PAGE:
So I was mourning a couple of characters I’ve enjoyed since the first book when A Feast for Crows introduces a whole slew of new viewpoint characters on me, the Greyjoys of Pike and the Martells of Dorne. And partly due to their newness and distance from the main Westeros plot and partly due to the naming convention of their chapters I found it difficult to get into these characters. Instead of their chapters being titled ‘Arys’ or ‘Asha’ you get ‘The Soiled Knight’, ‘The Kraken’s Daughter’ and such – all of which rather invites you to see them as narrative devices rather than major characters or players in the Game of Thrones.  Although I came to quite like the Martells and their scheming for revenge and rebellion, I found the Greyjoys plot line fairly dull. I assume it will be important later, but it’s hard to care about it.

The meat of the story, though, is Cersei’s and for the first time Martin gives us Cersei viewpoint chapters. As a Cersei lover I was both looking forward to and dreading this because Cersei worked so well in the first three books when other characters could only guess at her thoughts or motivations. And yeah, although I still love her I was kind of disappointed with her viewpoint chapters and how quickly she lost her grip on things after Tywin’s murder. Most of this, though, comes from aforementioned squeezing down of the timeframe. As Littlefinger lampshades ‘I never expected she [Cersei] would do it quite so fast. . . I had hoped to have four or five quiet years…‘. It’s about what I would have expected as well at the end of book three. The rapid development of Cersei’s plot just feels too fast to me, while I could perfectly see it happening at a slower pace. They’re still some of the best chapters in the book, due to being the main Kings Landing ones but it all just seems a bit too much too fast.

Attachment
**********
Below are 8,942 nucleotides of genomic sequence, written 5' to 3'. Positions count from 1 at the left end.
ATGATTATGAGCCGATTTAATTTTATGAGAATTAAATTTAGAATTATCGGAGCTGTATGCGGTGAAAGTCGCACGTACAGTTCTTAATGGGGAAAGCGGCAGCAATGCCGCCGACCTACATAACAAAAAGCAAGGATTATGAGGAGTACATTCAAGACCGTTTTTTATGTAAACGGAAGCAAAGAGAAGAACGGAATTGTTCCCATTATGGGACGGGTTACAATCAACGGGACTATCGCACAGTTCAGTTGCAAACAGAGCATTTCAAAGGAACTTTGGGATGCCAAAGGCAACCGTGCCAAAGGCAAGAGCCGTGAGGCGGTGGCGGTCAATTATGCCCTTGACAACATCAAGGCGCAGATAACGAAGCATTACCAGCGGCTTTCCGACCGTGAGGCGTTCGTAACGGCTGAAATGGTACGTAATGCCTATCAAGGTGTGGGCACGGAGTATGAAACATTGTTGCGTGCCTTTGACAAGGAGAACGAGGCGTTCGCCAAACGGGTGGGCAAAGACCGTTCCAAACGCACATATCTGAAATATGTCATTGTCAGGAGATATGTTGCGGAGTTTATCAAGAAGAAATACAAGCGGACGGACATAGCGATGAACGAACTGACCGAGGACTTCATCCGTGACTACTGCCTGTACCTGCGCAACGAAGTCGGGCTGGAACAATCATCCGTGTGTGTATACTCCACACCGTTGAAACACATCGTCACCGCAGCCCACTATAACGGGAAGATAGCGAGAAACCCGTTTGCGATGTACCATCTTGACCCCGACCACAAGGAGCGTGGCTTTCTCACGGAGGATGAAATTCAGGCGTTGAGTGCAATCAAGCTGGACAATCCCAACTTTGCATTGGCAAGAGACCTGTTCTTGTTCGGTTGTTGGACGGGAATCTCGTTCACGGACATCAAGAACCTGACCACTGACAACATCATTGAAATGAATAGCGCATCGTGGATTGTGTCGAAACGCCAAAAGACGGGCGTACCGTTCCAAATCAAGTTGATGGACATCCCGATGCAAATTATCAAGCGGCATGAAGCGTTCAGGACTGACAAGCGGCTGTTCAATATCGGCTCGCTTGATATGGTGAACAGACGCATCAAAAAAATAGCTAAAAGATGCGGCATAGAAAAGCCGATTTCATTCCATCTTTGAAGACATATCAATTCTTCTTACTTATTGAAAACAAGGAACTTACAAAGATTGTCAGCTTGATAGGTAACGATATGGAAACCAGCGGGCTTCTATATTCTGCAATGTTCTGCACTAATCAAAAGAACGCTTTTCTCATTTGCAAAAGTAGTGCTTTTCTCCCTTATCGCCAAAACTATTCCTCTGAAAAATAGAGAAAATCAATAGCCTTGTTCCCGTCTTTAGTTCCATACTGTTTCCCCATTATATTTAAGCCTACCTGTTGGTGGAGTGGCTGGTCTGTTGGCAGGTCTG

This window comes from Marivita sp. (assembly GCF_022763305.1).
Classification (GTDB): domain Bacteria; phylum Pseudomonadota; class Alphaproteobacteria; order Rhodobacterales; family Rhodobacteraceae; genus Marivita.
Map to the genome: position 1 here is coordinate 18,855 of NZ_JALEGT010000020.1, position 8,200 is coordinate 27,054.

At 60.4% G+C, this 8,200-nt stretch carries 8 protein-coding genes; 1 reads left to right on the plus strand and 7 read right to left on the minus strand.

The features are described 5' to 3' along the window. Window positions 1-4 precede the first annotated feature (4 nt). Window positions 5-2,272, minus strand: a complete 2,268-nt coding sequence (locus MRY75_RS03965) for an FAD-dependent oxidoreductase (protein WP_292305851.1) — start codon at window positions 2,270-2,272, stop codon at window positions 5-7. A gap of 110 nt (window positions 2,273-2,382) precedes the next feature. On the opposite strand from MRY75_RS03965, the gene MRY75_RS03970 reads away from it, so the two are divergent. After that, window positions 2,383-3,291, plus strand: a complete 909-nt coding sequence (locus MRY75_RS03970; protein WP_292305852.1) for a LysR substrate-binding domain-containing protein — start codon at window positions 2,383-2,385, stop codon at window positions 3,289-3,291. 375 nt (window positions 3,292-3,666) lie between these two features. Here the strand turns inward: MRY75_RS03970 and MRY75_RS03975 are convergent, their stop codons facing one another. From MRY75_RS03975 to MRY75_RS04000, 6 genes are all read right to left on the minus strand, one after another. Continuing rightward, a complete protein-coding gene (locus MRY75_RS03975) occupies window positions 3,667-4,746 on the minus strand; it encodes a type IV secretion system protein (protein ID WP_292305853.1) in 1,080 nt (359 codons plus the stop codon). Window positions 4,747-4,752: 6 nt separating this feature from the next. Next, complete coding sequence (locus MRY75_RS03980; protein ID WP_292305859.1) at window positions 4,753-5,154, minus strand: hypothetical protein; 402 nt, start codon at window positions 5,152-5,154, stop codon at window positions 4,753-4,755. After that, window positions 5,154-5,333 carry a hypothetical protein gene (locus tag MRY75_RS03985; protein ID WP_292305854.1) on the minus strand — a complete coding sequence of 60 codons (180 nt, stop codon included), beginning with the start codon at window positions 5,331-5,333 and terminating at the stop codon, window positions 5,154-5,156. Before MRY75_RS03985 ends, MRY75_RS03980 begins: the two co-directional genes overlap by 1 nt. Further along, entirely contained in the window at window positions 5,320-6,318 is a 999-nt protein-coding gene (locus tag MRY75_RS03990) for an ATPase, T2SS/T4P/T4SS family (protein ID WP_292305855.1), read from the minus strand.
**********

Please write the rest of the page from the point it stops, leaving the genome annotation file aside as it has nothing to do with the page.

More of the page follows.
Other characters such as Sansa, Arya, Brienne and Samwell all put in appearances as well, but the plot of this book is definitely about the political landscape of Kings Landing, Dorne, and the Iron Islands. Other chapters (although I loved Arya’s) really do come across as removed interludes to main meat of the story, essential for the plot of A Song of Ice and Fire, but not for the plot of A Feast for Crows. Martin did some interesting things with the Stark girls, playing with their sense of identity now that they are both in hiding and disguised, but most of Samwell and Brienne’s chapters often felt unnecessary with plot points dragged out over two or three chapters that could have easily been done in one. This was the other pacing issue with this book, while previous instalments in the series may have been long there always seemed to be a point to every chapter, book four feels a lot more aimless.

That said, and I know Ive been pretty critical, I enjoyed this book. Martin’s prose is still not great and occasionally terrible (the prologue is, just as in the last book a real struggle to get through) but once I got used to it it was a very enjoyable and compelling read. It’s not as good as previous books in the series, but that doesn’t make it bad either. I do hope, though, that when book six finally comes out with all the characters back together again, that the series will return to Storm of Swords quality.